The City of Calgary and the Flames ownership will each pay an additional $12.5 million for a new arena, and the city-owned developer behind the Rivers District will no longer oversee the project.
The Calgary Sports and Entertainment Corporation has agreed to cover any cost overruns.
The current agreement includes a provision for the additional spending.
Earlier this year, it was revealed the controversial $550 million deal between the city and the Calgary Sport and Entertainment Corporation (CSEC) was as much as $60 million over budget.
Calgary Mayor Naheed Nenshi said more detailed design work showed that budget was unrealistic and the rising cost of materials didn’t help either.
“Frankly, I didn’t think the city should pay, because I’ve always said public money should go for public benefit,” Nenshi said on Monday.
“So the sides have been working really hard to both reduce that budget cost of the thing while still making a facility we can be proud of, but also figuring out how to fund and finance the gap.”
In addition to the $12.5 million increase, the city will still have to pay for other items that it agreed to when inking the deal in 2019, including flood mitigation.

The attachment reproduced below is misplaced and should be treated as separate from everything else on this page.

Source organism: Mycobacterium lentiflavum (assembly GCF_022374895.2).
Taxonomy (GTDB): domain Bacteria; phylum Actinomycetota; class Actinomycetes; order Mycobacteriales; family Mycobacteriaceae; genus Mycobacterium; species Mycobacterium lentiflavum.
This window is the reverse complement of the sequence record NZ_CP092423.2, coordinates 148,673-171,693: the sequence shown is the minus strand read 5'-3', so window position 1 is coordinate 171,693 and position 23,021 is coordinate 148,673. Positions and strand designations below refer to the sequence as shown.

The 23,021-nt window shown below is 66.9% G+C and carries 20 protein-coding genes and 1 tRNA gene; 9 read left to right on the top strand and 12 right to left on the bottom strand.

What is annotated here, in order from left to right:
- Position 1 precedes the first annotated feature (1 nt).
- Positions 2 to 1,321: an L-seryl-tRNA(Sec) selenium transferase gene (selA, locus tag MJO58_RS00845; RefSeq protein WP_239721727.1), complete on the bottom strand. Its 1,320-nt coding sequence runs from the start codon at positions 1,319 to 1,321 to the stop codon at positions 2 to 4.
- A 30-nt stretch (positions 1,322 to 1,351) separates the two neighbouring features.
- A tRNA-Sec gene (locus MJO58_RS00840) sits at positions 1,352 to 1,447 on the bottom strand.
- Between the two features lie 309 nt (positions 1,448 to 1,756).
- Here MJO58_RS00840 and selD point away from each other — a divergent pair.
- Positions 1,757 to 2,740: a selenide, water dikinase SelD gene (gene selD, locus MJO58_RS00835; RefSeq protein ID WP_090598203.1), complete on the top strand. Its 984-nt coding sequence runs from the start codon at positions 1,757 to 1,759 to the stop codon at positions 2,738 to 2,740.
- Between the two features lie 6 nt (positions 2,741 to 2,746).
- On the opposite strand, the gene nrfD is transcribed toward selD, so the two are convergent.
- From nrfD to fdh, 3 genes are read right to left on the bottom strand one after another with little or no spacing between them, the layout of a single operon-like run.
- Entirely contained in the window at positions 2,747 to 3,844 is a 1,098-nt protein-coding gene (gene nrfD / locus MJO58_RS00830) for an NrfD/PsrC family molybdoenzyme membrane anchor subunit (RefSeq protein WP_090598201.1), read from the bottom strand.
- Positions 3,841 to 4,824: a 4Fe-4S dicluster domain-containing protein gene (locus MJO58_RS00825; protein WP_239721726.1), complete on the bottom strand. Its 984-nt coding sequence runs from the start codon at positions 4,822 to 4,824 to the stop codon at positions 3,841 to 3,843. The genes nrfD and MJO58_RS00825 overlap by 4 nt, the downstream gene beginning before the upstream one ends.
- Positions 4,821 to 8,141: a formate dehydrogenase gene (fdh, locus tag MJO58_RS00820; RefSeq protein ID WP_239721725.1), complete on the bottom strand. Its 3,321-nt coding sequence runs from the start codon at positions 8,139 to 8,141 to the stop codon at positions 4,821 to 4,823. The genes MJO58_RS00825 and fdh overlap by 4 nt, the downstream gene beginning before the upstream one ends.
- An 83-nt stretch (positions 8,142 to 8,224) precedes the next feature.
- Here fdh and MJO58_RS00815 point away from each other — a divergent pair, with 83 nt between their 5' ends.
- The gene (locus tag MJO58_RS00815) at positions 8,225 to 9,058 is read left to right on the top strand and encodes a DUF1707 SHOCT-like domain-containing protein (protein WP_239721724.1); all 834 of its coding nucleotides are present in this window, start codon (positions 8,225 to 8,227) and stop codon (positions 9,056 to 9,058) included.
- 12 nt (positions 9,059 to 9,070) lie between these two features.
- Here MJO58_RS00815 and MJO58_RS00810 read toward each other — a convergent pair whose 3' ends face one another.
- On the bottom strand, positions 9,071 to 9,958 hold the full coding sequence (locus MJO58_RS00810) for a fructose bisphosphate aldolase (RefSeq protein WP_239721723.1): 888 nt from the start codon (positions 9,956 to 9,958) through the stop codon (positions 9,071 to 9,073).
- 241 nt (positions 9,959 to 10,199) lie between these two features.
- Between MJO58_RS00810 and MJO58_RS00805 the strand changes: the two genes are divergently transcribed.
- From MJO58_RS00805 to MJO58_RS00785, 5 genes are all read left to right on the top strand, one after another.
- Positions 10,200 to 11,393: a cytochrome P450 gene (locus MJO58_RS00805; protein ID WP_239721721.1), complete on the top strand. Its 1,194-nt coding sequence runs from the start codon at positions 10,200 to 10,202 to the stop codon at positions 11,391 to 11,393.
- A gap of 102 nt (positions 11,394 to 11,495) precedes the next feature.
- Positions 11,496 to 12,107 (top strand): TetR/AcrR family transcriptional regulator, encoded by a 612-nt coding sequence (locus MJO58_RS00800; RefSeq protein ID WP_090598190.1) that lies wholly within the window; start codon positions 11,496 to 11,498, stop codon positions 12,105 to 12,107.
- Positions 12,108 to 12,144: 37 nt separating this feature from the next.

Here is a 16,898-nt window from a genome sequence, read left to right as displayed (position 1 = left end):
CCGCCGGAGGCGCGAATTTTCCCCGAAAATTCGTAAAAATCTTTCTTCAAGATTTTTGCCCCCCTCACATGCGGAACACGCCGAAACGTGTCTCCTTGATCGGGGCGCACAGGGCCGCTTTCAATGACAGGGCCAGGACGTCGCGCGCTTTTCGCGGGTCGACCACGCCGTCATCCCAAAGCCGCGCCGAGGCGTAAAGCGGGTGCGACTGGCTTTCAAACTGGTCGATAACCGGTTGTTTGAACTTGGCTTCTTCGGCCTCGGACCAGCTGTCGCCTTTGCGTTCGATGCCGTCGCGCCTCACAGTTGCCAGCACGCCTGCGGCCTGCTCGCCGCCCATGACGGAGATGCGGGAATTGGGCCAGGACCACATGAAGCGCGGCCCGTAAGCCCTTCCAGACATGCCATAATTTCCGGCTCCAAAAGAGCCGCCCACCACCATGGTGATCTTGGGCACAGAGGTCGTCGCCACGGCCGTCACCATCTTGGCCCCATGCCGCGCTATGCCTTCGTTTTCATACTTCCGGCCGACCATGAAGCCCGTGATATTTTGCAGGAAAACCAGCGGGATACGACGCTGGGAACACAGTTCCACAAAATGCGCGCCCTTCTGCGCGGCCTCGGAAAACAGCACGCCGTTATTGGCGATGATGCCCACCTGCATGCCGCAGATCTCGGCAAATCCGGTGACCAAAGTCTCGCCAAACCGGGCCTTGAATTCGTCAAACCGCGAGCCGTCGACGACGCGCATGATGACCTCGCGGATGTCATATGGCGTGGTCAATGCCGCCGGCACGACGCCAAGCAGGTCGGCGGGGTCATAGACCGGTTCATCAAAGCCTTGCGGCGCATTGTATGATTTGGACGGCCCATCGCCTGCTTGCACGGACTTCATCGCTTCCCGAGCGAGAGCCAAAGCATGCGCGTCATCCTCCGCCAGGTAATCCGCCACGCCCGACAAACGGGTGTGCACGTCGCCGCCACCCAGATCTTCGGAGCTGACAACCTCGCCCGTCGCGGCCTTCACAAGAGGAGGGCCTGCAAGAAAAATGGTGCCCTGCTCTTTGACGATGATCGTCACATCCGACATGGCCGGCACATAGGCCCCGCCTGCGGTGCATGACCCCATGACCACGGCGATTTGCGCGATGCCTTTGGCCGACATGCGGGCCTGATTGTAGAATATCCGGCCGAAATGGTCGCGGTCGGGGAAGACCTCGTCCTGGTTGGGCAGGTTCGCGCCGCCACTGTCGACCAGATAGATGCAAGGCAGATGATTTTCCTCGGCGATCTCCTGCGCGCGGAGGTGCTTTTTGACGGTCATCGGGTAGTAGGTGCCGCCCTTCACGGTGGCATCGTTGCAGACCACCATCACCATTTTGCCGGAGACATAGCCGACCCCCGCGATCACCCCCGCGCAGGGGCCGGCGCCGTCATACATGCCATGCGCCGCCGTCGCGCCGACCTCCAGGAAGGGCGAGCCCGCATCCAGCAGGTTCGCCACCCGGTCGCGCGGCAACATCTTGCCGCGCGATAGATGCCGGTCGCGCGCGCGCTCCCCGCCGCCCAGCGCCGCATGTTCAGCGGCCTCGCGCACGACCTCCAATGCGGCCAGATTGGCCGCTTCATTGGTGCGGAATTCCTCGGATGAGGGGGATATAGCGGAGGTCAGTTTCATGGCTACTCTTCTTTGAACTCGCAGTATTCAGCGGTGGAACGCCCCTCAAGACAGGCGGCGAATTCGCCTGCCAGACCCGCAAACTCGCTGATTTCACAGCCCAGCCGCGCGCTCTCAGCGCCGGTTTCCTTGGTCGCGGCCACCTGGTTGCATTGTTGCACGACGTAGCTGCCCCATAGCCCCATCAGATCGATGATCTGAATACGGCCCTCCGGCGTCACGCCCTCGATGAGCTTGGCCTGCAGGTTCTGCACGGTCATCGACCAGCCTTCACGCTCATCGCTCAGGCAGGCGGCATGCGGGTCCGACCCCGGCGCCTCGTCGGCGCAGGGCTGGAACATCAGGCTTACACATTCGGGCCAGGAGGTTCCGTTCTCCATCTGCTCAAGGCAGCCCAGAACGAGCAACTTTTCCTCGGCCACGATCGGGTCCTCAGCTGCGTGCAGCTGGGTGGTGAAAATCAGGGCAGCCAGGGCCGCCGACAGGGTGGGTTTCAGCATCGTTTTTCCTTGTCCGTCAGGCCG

The dollar figures for those other elements of the deal will go before council this week.
Nenshi said the city has also been asked to develop a transportation management plan for cyclists, pedestrians, transit users and vehicles.
The Calgary Municipal Land Corporation (CMLC) was overseeing construction and design of the even centre, but was not involved in discussions between the Flames ownership and the city after the project was halted over escalating costs. It is now out as project manager.
“CMLC will continue to be helpful, but if the Flames are taking on the risk of all the cost overruns, they want the ability to appoint a project manager of their choosing and I think that’s a very legitimate request,” said Nenshi.
The city-owned developer will still oversee infrastructure work and master planning in the area around the arena.
The costs for the new arena were to be split 50/50 between CSEC and the city and the venue is intended to act as a linchpin in a new entertainment district on the northern edge of the Stampede Grounds.
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